Note from Brett: sorry for the inactivity for the past week, everyone. I managed my time and energy poorly and made a mistake in scheduling this post, which is why it’s running today instead of last Thursday. I couldn’t correct my mistake since I was out visiting the University of Pennsylvania and didn’t have a computer.
As much as I like to be productive, sometimes itâ€™s productive to not be productive at all.
Our busy lives and all of our obligations threaten to swallow up every last second of free time that we have. If youâ€™re not actively doing something, everyone preaches, youâ€™re wasting time.
Sometimes the best thing to do when you have a free moment (or a thousand) is to do nothing at all. To pause and reflect about the direction your life is headed. To take a deep breath. To relish the feeling of being alive.
Keeping Your Head Down and Never Changing Course = Zombie
Our system of working – and living – has made it so we spend all our time doing things. We are always doing an activity, whether itâ€™s sleeping, eating, driving, working, reading, or watching TV. Weâ€™re always doing.
When youâ€™re busy occupying yourself with too much â€œdoingâ€, thereâ€™s no time to just â€œbeâ€. â€œBeing timeâ€ is when you sit and reflect on whatâ€™s going on in your life – where you can take the time to actually think about those things you spend all of your waking hours doing. You wonâ€™t be able to change anything that youâ€™re doing if youâ€™re so preoccupied that you canâ€™t even think; just allowing yourself to be and assess where youâ€™re going in your life can save you hours of mindless drudgery.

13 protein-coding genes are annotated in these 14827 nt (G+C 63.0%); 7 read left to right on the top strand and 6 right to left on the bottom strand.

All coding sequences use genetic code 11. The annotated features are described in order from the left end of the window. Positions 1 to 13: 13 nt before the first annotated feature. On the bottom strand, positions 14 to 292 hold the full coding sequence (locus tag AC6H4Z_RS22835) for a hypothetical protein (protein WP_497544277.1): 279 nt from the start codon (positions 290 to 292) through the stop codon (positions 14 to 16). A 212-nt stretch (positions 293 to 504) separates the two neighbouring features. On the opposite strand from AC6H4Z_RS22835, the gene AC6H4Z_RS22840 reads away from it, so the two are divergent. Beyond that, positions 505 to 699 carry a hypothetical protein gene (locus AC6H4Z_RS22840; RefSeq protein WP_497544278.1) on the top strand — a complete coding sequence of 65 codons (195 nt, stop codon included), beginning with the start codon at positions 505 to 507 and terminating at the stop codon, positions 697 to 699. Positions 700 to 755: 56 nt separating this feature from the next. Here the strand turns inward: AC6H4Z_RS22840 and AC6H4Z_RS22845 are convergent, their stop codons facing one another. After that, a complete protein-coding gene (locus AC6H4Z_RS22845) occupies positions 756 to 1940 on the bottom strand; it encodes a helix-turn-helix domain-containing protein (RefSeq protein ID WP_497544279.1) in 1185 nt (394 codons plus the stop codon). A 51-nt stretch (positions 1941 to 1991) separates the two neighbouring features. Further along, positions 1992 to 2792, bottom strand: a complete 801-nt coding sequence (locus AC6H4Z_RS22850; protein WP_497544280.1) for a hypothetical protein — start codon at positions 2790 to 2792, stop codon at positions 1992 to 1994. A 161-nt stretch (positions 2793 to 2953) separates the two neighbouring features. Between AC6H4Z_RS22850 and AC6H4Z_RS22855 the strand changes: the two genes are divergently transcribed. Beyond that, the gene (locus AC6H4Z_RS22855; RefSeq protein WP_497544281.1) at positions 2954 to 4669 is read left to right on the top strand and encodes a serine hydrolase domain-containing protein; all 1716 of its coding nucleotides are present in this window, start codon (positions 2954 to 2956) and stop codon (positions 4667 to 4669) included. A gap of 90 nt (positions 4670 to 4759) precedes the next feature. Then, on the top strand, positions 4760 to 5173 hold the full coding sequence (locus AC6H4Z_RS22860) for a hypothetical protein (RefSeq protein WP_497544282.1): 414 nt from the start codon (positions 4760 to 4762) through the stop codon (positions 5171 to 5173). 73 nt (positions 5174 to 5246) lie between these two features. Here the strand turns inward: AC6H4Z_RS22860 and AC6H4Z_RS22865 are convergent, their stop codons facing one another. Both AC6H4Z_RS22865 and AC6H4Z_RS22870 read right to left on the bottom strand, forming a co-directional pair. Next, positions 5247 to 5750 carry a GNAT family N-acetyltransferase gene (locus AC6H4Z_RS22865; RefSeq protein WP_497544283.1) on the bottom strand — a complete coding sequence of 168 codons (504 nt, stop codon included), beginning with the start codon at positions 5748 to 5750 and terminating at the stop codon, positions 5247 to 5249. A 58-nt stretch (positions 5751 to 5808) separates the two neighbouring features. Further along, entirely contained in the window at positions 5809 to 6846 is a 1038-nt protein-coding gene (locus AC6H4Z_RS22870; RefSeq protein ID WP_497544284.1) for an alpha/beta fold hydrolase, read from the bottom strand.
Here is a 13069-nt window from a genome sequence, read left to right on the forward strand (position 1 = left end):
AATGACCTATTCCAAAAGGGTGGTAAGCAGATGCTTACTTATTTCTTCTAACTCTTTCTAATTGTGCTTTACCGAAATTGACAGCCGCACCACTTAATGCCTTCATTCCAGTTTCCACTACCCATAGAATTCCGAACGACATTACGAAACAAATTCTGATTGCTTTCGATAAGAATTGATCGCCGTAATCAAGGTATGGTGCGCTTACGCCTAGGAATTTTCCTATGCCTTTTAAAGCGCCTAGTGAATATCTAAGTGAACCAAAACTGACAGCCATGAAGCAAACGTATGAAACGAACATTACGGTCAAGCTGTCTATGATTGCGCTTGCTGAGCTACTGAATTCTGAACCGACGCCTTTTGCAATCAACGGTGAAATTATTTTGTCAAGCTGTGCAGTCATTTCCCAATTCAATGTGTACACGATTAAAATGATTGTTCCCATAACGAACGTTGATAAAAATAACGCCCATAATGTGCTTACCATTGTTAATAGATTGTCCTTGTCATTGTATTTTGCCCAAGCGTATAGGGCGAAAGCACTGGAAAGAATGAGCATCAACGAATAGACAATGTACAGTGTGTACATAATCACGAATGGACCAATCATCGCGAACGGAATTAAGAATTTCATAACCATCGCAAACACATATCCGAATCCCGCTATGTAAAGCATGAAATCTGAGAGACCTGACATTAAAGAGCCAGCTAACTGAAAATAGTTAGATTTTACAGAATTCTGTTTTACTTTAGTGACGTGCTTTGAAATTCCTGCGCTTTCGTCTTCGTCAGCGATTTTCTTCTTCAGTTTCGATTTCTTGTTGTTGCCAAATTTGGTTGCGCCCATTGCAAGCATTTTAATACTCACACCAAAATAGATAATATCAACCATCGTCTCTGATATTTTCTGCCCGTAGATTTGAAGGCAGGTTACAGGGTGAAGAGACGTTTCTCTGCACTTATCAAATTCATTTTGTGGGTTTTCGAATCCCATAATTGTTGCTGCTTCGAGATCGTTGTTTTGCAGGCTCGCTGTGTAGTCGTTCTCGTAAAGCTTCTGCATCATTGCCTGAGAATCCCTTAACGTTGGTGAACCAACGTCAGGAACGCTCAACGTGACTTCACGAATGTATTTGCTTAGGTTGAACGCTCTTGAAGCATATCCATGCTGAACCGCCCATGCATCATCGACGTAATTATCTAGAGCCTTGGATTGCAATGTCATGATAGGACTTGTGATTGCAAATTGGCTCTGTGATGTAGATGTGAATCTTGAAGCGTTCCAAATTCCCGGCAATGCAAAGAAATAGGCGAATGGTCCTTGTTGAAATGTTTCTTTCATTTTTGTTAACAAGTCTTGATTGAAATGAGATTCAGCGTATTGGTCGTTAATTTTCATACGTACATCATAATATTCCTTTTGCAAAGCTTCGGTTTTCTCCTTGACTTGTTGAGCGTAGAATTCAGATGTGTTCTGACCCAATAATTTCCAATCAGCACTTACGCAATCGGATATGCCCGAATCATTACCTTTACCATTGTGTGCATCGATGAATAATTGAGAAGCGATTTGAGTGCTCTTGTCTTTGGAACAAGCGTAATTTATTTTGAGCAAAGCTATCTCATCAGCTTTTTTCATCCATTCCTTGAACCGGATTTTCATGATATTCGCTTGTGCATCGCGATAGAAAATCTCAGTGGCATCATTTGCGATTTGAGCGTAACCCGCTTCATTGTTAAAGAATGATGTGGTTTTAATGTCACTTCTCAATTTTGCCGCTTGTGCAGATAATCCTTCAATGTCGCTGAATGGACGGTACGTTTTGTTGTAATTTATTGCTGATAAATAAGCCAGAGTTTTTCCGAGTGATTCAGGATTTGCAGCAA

Imagine if, while youâ€™re sitting there, thinking about things, that you discover a new or novel idea that will fundamentally change the way you work. Maybe itâ€™s a realization about how to approach a particularly difficult project or problem that youâ€™re facing. Maybe itâ€™s a way to make yourself more efficient because youâ€™ve identified a major distraction that disturbs you all the time when youâ€™re working. Maybe itâ€™s just realizing how grateful you are to live the life you lead, and you end up changing the way you live for the rest of your life.
All of those are the benefits – none too farfetched – of giving yourself time to just be. Scheduling in a period of time where your object is to do nothing allows you to pick your head up from the grindstone and ask yourself, â€œWhy am I doing this? Am I getting what I want out of my life right now?â€
If the answerâ€™s yes, youâ€™ll get back to work.
If the answerâ€™s no, youâ€™ll probe further, examining your work, relationships, health, and everything in-between. That kind of self-examination is what you need in order to catalyze personal change and/or improvement.
However, itâ€™s up to you to stop working and take a look around once in a while. Even if youâ€™re not hell-bent on changing your life because youâ€™re satisfied with yourself, lifeâ€™s a lot sweeter when you take the time to smell the roses. Trust me – Iâ€™m feeling the impermanence of my own life now that Iâ€™m officially an adult, and all the days that I thought would never come have already passed me by.